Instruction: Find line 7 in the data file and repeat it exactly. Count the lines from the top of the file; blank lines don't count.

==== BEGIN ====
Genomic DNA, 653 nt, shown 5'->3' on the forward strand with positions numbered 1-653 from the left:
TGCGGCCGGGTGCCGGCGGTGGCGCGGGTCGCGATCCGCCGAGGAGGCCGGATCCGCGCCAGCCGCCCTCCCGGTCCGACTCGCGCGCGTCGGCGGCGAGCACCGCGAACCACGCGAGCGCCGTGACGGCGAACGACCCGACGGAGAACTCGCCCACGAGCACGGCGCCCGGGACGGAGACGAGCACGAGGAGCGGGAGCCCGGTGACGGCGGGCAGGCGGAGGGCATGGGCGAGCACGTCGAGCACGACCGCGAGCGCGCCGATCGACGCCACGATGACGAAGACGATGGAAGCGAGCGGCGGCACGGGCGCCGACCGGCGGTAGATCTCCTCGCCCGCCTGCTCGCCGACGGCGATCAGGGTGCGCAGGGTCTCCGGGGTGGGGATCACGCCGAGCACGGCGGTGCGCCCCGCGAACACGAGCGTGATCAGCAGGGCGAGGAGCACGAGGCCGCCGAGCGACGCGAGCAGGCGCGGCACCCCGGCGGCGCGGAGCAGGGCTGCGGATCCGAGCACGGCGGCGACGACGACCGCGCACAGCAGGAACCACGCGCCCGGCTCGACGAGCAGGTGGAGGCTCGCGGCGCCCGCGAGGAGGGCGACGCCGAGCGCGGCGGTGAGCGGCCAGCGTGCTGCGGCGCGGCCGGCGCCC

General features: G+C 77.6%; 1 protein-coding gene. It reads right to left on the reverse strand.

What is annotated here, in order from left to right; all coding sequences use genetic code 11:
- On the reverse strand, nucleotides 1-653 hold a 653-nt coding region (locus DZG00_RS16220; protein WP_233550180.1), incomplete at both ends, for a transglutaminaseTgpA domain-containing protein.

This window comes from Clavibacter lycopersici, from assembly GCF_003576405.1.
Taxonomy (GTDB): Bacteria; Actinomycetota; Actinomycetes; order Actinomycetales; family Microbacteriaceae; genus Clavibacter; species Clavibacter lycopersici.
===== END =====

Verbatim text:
Taxonomy (GTDB): Bacteria; Actinomycetota; Actinomycetes; order Actinomycetales; family Microbacteriaceae; genus Clavibacter; species Clavibacter lycopersici.